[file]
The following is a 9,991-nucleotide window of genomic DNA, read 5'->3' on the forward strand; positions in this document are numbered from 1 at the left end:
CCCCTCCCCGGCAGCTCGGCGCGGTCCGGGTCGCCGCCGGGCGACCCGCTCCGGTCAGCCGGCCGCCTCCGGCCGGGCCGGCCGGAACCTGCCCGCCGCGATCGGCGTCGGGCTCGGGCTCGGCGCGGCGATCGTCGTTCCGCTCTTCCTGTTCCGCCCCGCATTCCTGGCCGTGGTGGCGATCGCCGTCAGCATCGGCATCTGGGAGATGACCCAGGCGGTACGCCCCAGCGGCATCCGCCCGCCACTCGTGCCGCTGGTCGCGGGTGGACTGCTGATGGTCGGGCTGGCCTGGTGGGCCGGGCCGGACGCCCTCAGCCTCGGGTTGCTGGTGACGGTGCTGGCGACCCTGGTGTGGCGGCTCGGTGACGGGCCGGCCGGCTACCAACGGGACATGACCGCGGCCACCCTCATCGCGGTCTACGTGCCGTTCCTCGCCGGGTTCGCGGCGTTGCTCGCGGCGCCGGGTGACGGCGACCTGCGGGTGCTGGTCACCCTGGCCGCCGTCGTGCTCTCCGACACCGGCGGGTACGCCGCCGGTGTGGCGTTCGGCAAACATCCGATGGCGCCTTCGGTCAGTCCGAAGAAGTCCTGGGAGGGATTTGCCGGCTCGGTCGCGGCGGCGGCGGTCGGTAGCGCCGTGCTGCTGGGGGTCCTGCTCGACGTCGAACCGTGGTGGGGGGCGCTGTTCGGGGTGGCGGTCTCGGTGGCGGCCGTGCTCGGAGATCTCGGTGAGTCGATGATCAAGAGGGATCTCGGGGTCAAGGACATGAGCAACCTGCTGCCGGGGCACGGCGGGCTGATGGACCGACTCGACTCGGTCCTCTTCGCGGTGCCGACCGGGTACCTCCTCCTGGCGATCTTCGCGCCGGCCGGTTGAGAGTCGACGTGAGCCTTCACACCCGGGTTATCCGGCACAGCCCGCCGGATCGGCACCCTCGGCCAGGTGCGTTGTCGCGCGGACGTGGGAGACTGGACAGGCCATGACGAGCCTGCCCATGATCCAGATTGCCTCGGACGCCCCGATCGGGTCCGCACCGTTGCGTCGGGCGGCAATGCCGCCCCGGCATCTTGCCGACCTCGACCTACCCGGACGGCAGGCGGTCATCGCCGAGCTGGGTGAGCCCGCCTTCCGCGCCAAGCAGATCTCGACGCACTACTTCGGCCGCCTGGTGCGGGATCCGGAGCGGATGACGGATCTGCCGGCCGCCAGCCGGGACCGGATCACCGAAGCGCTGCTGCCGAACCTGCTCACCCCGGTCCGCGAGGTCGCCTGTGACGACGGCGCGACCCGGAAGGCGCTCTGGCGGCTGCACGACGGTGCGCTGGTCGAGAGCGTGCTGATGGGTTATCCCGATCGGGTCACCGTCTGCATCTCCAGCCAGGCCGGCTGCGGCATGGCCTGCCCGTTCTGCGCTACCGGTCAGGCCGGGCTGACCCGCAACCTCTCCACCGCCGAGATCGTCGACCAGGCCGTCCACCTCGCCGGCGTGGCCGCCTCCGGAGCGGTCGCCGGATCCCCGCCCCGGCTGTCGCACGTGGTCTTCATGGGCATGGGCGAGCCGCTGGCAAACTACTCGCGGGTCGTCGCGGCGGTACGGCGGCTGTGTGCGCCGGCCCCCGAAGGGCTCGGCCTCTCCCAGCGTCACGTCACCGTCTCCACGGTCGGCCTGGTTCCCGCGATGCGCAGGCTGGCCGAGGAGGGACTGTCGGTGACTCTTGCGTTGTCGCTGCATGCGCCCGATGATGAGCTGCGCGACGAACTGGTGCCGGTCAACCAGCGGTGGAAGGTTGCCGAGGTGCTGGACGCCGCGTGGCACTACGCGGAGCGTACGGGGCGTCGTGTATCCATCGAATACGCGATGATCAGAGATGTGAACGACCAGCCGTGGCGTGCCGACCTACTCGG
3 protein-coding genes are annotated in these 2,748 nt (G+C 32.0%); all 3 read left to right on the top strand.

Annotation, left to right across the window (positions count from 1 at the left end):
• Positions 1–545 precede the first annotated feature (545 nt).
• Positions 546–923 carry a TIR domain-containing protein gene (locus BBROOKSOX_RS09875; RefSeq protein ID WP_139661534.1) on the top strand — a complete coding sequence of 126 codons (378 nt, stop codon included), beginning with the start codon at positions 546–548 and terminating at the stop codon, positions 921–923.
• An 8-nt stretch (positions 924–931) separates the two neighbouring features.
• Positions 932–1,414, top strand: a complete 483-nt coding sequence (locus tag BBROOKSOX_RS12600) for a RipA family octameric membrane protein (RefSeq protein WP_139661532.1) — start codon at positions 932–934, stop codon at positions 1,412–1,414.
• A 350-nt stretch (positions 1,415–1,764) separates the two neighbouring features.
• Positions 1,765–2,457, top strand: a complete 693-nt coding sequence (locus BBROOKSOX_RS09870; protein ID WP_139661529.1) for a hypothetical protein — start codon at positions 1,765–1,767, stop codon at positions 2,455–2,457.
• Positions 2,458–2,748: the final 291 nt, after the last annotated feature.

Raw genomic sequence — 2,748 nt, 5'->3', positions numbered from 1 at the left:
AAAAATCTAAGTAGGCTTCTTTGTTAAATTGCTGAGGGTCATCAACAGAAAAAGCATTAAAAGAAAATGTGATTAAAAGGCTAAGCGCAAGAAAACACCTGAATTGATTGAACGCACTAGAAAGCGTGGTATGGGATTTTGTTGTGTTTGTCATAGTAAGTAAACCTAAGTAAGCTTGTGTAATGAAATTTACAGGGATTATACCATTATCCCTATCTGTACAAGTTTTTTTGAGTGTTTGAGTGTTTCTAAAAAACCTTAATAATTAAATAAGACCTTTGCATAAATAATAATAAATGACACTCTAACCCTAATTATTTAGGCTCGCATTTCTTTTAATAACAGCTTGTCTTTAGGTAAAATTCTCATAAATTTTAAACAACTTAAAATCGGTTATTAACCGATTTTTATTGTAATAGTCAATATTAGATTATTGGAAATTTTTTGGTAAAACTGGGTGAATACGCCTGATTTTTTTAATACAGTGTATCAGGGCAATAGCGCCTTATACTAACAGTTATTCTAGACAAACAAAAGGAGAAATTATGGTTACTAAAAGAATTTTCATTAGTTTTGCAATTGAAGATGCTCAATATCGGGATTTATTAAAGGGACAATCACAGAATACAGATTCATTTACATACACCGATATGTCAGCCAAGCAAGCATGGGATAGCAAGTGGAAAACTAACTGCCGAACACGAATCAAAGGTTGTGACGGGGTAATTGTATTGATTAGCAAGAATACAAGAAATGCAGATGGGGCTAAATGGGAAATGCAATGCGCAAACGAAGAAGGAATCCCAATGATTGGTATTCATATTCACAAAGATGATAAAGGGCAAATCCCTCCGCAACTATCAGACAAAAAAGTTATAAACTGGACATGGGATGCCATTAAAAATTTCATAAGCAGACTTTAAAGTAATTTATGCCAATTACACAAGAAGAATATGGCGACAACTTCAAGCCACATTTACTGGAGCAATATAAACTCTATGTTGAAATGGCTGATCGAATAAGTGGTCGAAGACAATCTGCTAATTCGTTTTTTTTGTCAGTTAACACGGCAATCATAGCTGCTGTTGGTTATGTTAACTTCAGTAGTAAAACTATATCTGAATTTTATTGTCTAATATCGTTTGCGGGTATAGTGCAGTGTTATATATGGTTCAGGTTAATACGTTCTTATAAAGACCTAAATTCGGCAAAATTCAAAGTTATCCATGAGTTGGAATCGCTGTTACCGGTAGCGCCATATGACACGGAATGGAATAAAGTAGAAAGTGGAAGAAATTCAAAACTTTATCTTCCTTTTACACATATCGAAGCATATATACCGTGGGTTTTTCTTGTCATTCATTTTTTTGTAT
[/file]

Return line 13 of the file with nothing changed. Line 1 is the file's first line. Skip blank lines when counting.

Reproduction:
AAAAATCTAAGTAGGCTTCTTTGTTAAATTGCTGAGGGTCATCAACAGAAAAAGCATTAAAAGAAAATGTGATTAAAAGGCTAAGCGCAAGAAAACACCTGAATTGATTGAACGCACTAGAAAGCGTGGTATGGGATTTTGTTGTGTTTGTCATAGTAAGTAAACCTAAGTAAGCTTGTGTAATGAAATTTACAGGGATTATACCATTATCCCTATCTGTACAAGTTTTTTTGAGTGTTTGAGTGTTTCTAAAAAACCTTAATAATTAAATAAGACCTTTGCATAAATAATAATAAATGACACTCTAACCCTAATTATTTAGGCTCGCATTTCTTTTAATAACAGCTTGTCTTTAGGTAAAATTCTCATAAATTTTAAACAACTTAAAATCGGTTATTAACCGATTTTTATTGTAATAGTCAATATTAGATTATTGGAAATTTTTTGGTAAAACTGGGTGAATACGCCTGATTTTTTTAATACAGTGTATCAGGGCAATAGCGCCTTATACTAACAGTTATTCTAGACAAACAAAAGGAGAAATTATGGTTACTAAAAGAATTTTCATTAGTTTTGCAATTGAAGATGCTCAATATCGGGATTTATTAAAGGGACAATCACAGAATACAGATTCATTTACATACACCGATATGTCAGCCAAGCAAGCATGGGATAGCAAGTGGAAAACTAACTGCCGAACACGAATCAAAGGTTGTGACGGGGTAATTGTATTGATTAGCAAGAATACAAGAAATGCAGATGGGGCTAAATGGGAAATGCAATGCGCAAACGAAGAAGGAATCCCAATGATTGGTATTCATATTCACAAAGATGATAAAGGGCAAATCCCTCCGCAACTATCAGACAAAAAAGTTATAAACTGGACATGGGATGCCATTAAAAATTTCATAAGCAGACTTTAAAGTAATTTATGCCAATTACACAAGAAGAATATGGCGACAACTTCAAGCCACATTTACTGGAGCAATATAAACTCTATGTTGAAATGGCTGATCGAATAAGTGGTCGAAGACAATCTGCTAATTCGTTTTTTTTGTCAGTTAACACGGCAATCATAGCTGCTGTTGGTTATGTTAACTTCAGTAGTAAAACTATATCTGAATTTTATTGTCTAATATCGTTTGCGGGTATAGTGCAGTGTTATATATGGTTCAGGTTAATACGTTCTTATAAAGACCTAAATTCGGCAAAATTCAAAGTTATCCATGAGTTGGAATCGCTGTTACCGGTAGCGCCATATGACACGGAATGGAATAAAGTAGAAAGTGGAAGAAATTCAAAACTTTATCTTCCTTTTACACATATCGAAGCATATATACCGTGGGTTTTTCTTGTCATTCATTTTTTTGTAT